T F 1) Knowledge of math can help you to win at lotteries.
T F 2) Staying at the same slot machines improves your chances of winning.
T F 3) It is possible to get an A on a test by guessing.
T F 4) Betting the same numbers for every lottery draw will not help you win.
T F 5) If you lose several times in a row you are most likely to win if you keep playing
T F 6) If you win three times in a row while gambling‚ you are less likely to win again if you keep playing.
T F 7) If you buy a 649 lottery ticket every day‚ you would most likely win the jackpot within the next 40 years.
T F 8) If you have lost at several games in a row‚ your likelihood of winning or losing does not change.
T F 9) A random looking number (e.g.‚ 12 – 5 – 23 – 7 – 19 – 34) is more likely to win than a number that has a sequence in it (e.g.‚ 1- 2- 3- 4 – 5 – 6).
T F 10) The likelihood of winning does not increase if you bet on numbers that come up very often.
T F 11) If numbers are drawn randomly‚ repeated numbers often occur.
T F 12) If a student gets perfect on a test they are most likely to get a lower mark on the next test.
T F 13) If every 649 draw for the past year had 2 numbers between 31 and 39‚ it would probably indicate that the lottery numbers weren’t truly random.
T F 14) It would be foolish to bet on the number 18 if 18 had come up recently.
T F 15) If you flip a coin 5 times and you get heads 5 times in a row‚ you are most likely to get tails if you flip the coin again.
T F 16) If you flip a coin thousands of times‚ on average‚ you’ll get same number of heads and tails.
T F 17) Suppose you flip a coin and get 10 heads in a row. If you keep flipping the coin‚ you will eventually get exactly the same number of heads and tails.
T F 18) You have a better chance of becoming rich by gambling than by running a business.
T F 19) A longer test gives a more accurate measure of a student’s ability than a short test.
T F 20) Looking for a slot machine that has not paid out in a while will help you win.
T F 21) You cannot predict the winning numbers in a lottery by studying past winning numbers.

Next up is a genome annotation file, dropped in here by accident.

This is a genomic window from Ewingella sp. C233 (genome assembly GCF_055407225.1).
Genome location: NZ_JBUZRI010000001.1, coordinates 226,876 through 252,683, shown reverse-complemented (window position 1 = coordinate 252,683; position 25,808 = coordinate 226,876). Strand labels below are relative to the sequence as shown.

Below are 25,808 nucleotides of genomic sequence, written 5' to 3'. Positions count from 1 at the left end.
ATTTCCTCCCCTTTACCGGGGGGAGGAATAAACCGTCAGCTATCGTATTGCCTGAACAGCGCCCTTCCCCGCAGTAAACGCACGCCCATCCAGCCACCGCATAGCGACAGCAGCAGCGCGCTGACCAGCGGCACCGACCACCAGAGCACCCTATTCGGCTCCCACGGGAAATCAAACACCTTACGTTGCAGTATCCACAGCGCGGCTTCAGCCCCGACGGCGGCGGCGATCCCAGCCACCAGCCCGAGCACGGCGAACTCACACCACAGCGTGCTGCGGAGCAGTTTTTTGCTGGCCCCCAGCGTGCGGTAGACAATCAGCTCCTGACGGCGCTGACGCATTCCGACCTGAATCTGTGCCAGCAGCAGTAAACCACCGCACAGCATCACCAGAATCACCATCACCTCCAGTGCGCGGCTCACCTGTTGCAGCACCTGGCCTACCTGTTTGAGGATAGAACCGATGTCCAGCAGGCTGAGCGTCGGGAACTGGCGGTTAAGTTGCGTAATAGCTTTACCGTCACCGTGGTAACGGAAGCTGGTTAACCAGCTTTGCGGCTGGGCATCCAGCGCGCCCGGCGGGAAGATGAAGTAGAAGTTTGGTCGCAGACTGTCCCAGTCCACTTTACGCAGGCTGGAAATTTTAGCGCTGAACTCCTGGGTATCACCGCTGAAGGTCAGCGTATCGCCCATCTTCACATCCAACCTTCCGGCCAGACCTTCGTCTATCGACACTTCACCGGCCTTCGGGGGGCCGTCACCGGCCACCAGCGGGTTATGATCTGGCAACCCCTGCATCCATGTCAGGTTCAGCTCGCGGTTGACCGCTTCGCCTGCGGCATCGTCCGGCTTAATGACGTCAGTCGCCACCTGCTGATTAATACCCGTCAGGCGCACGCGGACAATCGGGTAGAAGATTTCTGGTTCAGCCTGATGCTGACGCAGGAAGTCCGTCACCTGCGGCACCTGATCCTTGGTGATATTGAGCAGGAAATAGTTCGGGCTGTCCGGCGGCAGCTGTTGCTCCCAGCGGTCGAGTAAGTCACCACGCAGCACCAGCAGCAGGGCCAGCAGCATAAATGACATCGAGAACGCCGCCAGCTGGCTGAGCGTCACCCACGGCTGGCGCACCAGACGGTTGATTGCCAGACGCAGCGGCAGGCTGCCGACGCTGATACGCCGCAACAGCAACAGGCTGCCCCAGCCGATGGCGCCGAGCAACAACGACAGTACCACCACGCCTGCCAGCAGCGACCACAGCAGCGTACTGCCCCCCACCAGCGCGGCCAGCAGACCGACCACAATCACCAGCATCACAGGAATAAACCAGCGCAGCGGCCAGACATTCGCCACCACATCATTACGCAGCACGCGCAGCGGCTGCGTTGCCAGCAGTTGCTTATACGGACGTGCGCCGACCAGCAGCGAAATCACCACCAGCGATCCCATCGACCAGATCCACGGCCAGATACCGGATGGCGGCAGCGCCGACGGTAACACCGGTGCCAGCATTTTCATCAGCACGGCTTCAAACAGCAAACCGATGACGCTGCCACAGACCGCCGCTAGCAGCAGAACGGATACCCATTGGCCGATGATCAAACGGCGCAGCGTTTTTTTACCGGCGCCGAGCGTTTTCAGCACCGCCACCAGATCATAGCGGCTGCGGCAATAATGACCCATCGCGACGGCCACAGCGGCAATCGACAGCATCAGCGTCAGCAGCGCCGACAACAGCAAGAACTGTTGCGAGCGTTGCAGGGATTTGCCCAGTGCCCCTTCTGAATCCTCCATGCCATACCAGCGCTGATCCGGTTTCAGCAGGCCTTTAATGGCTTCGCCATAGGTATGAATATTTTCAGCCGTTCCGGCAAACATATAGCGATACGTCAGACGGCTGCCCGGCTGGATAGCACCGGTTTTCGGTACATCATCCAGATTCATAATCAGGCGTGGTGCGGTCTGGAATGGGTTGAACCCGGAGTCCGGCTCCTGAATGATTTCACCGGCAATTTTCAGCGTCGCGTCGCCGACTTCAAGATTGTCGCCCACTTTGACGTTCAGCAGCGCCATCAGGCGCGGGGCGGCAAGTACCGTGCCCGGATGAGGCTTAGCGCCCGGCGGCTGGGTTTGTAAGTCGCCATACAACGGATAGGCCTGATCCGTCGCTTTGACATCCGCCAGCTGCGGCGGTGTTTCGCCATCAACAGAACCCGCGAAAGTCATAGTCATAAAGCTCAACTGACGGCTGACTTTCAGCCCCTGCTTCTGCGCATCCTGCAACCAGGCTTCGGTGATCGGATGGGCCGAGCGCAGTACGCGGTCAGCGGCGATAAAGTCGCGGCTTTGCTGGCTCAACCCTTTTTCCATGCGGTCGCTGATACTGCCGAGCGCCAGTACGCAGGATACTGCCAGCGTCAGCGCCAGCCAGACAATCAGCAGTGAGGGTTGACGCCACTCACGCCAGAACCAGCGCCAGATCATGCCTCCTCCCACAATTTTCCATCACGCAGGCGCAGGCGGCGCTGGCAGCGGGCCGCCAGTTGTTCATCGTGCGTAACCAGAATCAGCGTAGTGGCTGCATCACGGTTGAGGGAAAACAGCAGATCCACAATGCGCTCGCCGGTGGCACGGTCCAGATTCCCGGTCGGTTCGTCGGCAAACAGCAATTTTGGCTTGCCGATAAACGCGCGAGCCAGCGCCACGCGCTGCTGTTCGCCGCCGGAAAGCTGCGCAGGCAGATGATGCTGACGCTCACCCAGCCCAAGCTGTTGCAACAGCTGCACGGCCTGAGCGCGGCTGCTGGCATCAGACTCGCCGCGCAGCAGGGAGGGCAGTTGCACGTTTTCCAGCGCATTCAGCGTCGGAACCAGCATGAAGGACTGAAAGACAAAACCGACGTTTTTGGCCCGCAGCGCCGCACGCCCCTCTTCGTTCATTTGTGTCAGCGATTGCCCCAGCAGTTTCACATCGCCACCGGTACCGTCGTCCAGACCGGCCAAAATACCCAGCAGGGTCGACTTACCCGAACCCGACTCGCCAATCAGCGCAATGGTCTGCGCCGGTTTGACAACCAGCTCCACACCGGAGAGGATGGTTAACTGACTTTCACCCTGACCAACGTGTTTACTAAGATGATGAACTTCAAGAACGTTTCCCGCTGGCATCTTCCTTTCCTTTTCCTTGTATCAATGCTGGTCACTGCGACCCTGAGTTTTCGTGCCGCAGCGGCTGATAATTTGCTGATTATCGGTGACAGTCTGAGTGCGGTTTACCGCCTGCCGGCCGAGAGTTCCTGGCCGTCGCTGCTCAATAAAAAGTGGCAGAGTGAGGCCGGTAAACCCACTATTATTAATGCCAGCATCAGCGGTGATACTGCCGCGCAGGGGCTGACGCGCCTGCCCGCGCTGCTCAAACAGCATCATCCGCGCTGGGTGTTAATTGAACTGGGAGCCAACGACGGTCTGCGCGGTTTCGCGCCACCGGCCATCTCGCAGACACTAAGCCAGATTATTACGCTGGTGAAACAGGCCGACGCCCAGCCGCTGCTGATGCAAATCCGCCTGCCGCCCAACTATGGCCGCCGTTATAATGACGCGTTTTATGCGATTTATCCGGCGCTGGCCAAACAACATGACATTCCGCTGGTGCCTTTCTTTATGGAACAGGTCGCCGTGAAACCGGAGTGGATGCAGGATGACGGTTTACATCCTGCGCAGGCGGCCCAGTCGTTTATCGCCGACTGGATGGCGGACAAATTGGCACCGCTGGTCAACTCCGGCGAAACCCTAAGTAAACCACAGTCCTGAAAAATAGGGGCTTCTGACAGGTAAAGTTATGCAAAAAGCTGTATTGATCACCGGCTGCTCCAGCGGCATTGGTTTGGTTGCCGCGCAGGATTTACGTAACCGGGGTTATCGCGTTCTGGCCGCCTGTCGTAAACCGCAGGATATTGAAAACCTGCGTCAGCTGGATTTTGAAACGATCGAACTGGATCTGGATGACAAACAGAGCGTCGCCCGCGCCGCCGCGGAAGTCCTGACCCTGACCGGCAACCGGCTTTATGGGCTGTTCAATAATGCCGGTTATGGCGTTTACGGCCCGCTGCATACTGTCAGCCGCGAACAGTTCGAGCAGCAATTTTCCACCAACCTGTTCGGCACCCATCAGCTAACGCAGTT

T F 22) In a lottery‚ all numbers have the same chance of winning.
This instrument can be found on page 37 of Life Skills‚ Mathematical Reasoning and Critical Thinking: Curriculum for the Prevention of Problem Gambling. Available online at: http://www.ncbi.nlm.nih.gov/pubmed/18095146
T= true/ F= false
Turner‚ N.E. & Liu‚ E. (1999‚ Aug). The naïve human concept of random events. Paper presented at the 1999 conference of the American Psychological Association‚ Boston.
Macdonald‚ J.& Turner‚ N.E. (2000‚ Oct) The prevention of problem gambling using education‚ modeling and drama. Paper presented at the conference of the National Council on Problem Gambling‚ Pennsylvanian‚ Oct.
Macdonald‚ J.& Turner‚ N.E. (2001‚ April). The development and testing of an experimental approach to preventing problem gambling. Paper presented at the 2001b‚ conference of the Canadian Foundation on Compulsive Gambling.
Macdonald‚ J. & Turner‚ N.E. (2002‚ Oct). The prevention of problem gambling using education‚ modeling and drama. Paper presented to the 14th National Conference on Problem Gambling. Philadelphia‚ PA.
Turner‚ N.‚ Littman-Sharp‚ N.‚ Zengeneh‚ M. & Spence‚ W. (2002). Winners: Why do some develop gambling problems while others do not? Available at www.gamblingresearch.org
Macdonald. John‚ Turner. Nigel‚ Somerset. Matthew. (2008). Life Skills‚ Mathematical Reasoning and Critical Thinking: Curriculum for the Prevention of Problem Gambling. Final Report to the Ontario Problem Gambling Research Centre. Centre for Addiction and Mental Health.